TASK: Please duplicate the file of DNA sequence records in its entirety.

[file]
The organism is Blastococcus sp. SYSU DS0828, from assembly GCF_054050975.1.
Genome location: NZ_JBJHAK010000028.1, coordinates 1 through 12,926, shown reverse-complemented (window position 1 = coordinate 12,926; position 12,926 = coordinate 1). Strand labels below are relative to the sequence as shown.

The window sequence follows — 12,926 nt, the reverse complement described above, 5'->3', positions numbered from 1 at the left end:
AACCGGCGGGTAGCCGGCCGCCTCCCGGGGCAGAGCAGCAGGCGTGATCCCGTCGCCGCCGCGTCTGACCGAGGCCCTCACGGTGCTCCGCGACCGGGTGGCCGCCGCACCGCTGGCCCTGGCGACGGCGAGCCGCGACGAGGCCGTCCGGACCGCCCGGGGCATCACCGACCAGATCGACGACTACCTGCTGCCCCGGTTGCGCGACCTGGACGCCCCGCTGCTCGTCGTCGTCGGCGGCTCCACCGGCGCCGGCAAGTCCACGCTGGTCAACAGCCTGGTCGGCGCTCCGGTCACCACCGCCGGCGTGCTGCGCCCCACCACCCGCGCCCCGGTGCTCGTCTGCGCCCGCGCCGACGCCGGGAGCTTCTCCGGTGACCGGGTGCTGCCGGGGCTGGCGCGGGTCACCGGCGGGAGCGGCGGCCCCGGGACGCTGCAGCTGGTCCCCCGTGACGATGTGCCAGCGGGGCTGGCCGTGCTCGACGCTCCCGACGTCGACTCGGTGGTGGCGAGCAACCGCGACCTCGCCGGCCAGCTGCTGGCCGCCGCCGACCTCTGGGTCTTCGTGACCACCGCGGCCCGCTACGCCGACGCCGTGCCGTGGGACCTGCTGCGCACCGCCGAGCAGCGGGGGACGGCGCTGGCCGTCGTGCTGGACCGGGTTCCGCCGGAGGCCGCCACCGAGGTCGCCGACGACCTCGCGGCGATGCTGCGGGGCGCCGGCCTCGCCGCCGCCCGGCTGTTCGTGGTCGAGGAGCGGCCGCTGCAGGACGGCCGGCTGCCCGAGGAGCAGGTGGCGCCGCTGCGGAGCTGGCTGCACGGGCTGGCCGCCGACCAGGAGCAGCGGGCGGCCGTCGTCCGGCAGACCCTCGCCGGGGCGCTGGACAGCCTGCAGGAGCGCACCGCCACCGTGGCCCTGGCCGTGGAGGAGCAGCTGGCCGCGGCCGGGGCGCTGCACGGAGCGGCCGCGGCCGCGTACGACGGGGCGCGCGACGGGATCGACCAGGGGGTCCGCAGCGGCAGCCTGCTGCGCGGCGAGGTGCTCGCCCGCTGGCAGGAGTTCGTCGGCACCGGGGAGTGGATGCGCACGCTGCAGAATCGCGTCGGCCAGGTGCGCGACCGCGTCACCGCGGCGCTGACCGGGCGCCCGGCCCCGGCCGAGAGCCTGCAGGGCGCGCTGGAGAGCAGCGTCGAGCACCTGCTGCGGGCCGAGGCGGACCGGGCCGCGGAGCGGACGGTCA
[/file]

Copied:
The organism is Blastococcus sp. SYSU DS0828, from assembly GCF_054050975.1.
Genome location: NZ_JBJHAK010000028.1, coordinates 1 through 12,926, shown reverse-complemented (window position 1 = coordinate 12,926; position 12,926 = coordinate 1). Strand labels below are relative to the sequence as shown.

The window sequence follows — 12,926 nt, the reverse complement described above, 5'->3', positions numbered from 1 at the left end:
AACCGGCGGGTAGCCGGCCGCCTCCCGGGGCAGAGCAGCAGGCGTGATCCCGTCGCCGCCGCGTCTGACCGAGGCCCTCACGGTGCTCCGCGACCGGGTGGCCGCCGCACCGCTGGCCCTGGCGACGGCGAGCCGCGACGAGGCCGTCCGGACCGCCCGGGGCATCACCGACCAGATCGACGACTACCTGCTGCCCCGGTTGCGCGACCTGGACGCCCCGCTGCTCGTCGTCGTCGGCGGCTCCACCGGCGCCGGCAAGTCCACGCTGGTCAACAGCCTGGTCGGCGCTCCGGTCACCACCGCCGGCGTGCTGCGCCCCACCACCCGCGCCCCGGTGCTCGTCTGCGCCCGCGCCGACGCCGGGAGCTTCTCCGGTGACCGGGTGCTGCCGGGGCTGGCGCGGGTCACCGGCGGGAGCGGCGGCCCCGGGACGCTGCAGCTGGTCCCCCGTGACGATGTGCCAGCGGGGCTGGCCGTGCTCGACGCTCCCGACGTCGACTCGGTGGTGGCGAGCAACCGCGACCTCGCCGGCCAGCTGCTGGCCGCCGCCGACCTCTGGGTCTTCGTGACCACCGCGGCCCGCTACGCCGACGCCGTGCCGTGGGACCTGCTGCGCACCGCCGAGCAGCGGGGGACGGCGCTGGCCGTCGTGCTGGACCGGGTTCCGCCGGAGGCCGCCACCGAGGTCGCCGACGACCTCGCGGCGATGCTGCGGGGCGCCGGCCTCGCCGCCGCCCGGCTGTTCGTGGTCGAGGAGCGGCCGCTGCAGGACGGCCGGCTGCCCGAGGAGCAGGTGGCGCCGCTGCGGAGCTGGCTGCACGGGCTGGCCGCCGACCAGGAGCAGCGGGCGGCCGTCGTCCGGCAGACCCTCGCCGGGGCGCTGGACAGCCTGCAGGAGCGCACCGCCACCGTGGCCCTGGCCGTGGAGGAGCAGCTGGCCGCGGCCGGGGCGCTGCACGGAGCGGCCGCGGCCGCGTACGACGGGGCGCGCGACGGGATCGACCAGGGGGTCCGCAGCGGCAGCCTGCTGCGCGGCGAGGTGCTCGCCCGCTGGCAGGAGTTCGTCGGCACCGGGGAGTGGATGCGCACGCTGCAGAATCGCGTCGGCCAGGTGCGCGACCGCGTCACCGCGGCGCTGACCGGGCGCCCGGCCCCGGCCGAGAGCCTGCAGGGCGCGCTGGAGAGCAGCGTCGAGCACCTGCTGCGGGCCGAGGCGGACCGGGCCGCGGAGCGGACGGTCA